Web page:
The classification of sunflower seeds changes according to the pattern of its shell or hull. If the shell is solid black, it is an oilseed sunflower. With these, you produce sunflower oil. If the shell is striped, it is a non-oil sunflower seed or confectionery sunflower seed. These usually become snack food products. Whether to make them as snacks or oil, processing sunflower seeds include steps like drying, screening and cleaning, grading, roasting and de-hulling, flavoring, grinding, pressing, refining, and packing.
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From bird feed to human snacks: uses of sunflower seeds
Sunflower seeds are one of many types of seeds used in food and feed production. In a typical production setup, you divide non-oil sunflower seeds into three categories according to size. Large seeds (in-shell) are roasted, salted, and packed for human consumption as snacks. Medium-sized seeds are de-hulled and packed for human consumption as well, mainly for the baking industry as an ingredient or garnish. The small seeds become feed for birds. A seed sizing machine will be of great help to size them according.
The first commercial use of sunflower seeds in North America was animal feed for poultries. Demand for sunflower oil is increasing due to its health benefits, and the seed also has nutrients and medicinal uses.
How to start processing sunflower seeds
The sunflower seeds process begins with drying the seeds using a dryer or sun-drying. After reaching a moisture content of under 10%, you move the seeds to wire screens to remove dirt. Then you transfer them to a large bin for further cleaning. Once this is over, grade the seeds according to their sizes: large seeds go to a large oven that will roast them; medium-size ones go to de-hulling machines to remove the shells before roasting in oil. You can apply flavoring and send them for weighing and packing.
Solid and liquid: sunflower seeds for oil production
Sunflower oil is the largest market segment for sunflower seeds. To extract it, you can use two different methods: cold press and hot press or refined sunflower oil. To start with, the seeds usually undergo cleaning, de-hulling, and grinding processes. For the cold press method, you press the seeds mechanically to extract the oil. Then it undergoes filtration to remove impurities. This method produces sunflower oil that is used for low heat cooking, and skin and hair care products.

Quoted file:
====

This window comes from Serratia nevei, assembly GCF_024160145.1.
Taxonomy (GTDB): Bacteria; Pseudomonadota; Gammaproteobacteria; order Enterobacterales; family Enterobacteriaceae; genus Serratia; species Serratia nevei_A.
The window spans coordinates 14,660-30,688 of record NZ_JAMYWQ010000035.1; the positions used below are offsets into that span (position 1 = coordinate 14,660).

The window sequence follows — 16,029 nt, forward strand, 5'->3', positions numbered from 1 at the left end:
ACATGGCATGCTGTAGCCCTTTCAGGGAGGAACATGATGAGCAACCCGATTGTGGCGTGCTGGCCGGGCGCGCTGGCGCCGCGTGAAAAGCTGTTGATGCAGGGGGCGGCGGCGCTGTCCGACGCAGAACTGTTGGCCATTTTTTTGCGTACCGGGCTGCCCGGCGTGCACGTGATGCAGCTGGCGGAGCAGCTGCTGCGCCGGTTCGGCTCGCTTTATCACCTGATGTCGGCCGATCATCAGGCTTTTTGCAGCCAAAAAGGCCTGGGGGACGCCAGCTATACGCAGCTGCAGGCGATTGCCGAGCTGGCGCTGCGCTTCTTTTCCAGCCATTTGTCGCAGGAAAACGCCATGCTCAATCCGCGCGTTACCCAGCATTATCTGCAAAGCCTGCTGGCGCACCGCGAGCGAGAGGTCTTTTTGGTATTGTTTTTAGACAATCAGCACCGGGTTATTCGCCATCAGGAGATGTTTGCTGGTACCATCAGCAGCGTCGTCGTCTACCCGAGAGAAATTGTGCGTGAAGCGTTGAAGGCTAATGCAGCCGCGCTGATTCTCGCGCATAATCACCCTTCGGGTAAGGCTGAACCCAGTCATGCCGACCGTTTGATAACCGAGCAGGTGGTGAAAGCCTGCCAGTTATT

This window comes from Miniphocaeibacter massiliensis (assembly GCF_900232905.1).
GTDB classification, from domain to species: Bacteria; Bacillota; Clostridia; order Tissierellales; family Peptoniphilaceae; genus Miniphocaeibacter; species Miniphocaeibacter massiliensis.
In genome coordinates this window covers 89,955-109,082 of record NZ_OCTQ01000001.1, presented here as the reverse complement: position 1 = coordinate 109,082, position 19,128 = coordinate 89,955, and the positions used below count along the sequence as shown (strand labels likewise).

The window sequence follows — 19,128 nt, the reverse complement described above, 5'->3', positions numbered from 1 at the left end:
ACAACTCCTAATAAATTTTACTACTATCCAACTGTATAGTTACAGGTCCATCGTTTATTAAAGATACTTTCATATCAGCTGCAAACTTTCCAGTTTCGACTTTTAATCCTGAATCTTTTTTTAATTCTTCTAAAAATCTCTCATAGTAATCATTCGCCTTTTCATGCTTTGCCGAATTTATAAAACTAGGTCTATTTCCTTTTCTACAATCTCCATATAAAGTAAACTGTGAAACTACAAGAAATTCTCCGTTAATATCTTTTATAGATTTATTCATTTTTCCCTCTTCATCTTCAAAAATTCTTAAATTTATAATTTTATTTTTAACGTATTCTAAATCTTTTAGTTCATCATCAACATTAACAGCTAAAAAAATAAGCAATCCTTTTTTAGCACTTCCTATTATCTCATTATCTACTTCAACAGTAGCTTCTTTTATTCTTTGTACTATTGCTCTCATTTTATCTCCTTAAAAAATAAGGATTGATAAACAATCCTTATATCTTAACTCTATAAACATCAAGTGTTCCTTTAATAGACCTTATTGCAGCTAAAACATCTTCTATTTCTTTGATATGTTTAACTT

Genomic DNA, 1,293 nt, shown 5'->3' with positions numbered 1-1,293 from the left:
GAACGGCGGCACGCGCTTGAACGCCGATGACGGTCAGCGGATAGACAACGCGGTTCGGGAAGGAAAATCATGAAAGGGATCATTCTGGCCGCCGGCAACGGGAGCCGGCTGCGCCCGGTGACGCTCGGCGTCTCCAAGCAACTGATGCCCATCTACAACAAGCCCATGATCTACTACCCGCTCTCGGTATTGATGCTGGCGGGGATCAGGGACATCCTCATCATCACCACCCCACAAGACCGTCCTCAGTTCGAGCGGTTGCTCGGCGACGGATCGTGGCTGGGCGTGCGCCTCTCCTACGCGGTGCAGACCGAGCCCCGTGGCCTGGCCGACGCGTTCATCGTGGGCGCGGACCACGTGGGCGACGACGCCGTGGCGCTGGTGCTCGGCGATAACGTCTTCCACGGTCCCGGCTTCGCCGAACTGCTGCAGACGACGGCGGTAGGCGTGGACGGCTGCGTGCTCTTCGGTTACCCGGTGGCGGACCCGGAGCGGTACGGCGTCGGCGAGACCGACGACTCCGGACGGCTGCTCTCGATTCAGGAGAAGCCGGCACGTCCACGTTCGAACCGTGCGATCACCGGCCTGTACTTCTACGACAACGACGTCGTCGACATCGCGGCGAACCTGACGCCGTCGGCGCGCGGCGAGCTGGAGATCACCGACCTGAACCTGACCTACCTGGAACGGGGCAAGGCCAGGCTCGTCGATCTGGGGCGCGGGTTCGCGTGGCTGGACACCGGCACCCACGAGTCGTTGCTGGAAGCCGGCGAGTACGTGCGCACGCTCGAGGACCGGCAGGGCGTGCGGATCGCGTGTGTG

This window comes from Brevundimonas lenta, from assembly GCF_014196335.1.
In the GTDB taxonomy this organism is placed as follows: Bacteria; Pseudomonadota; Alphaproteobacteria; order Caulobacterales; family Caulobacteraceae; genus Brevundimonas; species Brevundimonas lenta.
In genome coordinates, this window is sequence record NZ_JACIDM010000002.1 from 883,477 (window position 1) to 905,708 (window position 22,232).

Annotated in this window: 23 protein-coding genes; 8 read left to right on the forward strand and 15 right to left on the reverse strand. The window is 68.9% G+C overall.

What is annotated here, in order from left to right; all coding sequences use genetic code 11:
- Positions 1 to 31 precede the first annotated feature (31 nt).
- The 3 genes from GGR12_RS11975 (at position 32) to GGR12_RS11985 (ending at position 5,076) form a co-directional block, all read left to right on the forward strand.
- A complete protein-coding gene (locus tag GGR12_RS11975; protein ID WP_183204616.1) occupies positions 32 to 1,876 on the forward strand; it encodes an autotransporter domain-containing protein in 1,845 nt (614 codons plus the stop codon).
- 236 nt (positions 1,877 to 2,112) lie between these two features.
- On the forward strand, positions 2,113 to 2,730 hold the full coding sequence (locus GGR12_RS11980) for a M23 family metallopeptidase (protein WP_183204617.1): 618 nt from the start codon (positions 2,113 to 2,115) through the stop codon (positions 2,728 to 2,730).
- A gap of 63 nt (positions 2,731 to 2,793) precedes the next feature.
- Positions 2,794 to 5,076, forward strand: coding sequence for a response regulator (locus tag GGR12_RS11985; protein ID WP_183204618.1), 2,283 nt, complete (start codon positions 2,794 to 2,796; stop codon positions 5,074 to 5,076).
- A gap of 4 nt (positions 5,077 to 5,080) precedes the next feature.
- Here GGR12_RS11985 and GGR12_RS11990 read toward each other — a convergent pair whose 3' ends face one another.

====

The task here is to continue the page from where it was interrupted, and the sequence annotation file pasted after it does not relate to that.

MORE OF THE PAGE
In the hot press method, you slightly heat the seeds before mechanically pressing them. This method extracts more oil than the cold press one, but the taste changes along with its chemical properties due to heat application.
You can add a solvent, like hexane, to extract more oil out of the cake after pressing. Then you remove the solvent by boiling the oil using steam in a stripping column where it vaporizes. As it condenses, it is collected at the same time. Next step is to refine the oil by adding sodium hydroxide and then separating it using a centrifuge. The oil undergoes degumming and removal of wax by winterization process or cooling. Then put the oil in a bleacher pressure vessel and steam injection process to remove odors and give a clear or transparent color. Finally, measure the oil and pack it in containers. Refined sunflower oil is mainly used for high heat cooking as it is more stable in a wide temperature range.
Environmental impact of sunflower seeds
Growing sunflower plants for sunflower seed production is sustainable. The sunflower plants can be a source of food for birds and pollinators like bees, and can also help clean contaminated soil. The cake produced as a by-product in the oil extraction process can be used as livestock feeds, and the hulls can be used as animal beddings. Sunflower plants don’t need much fertilizer to grow and can even withstand drought.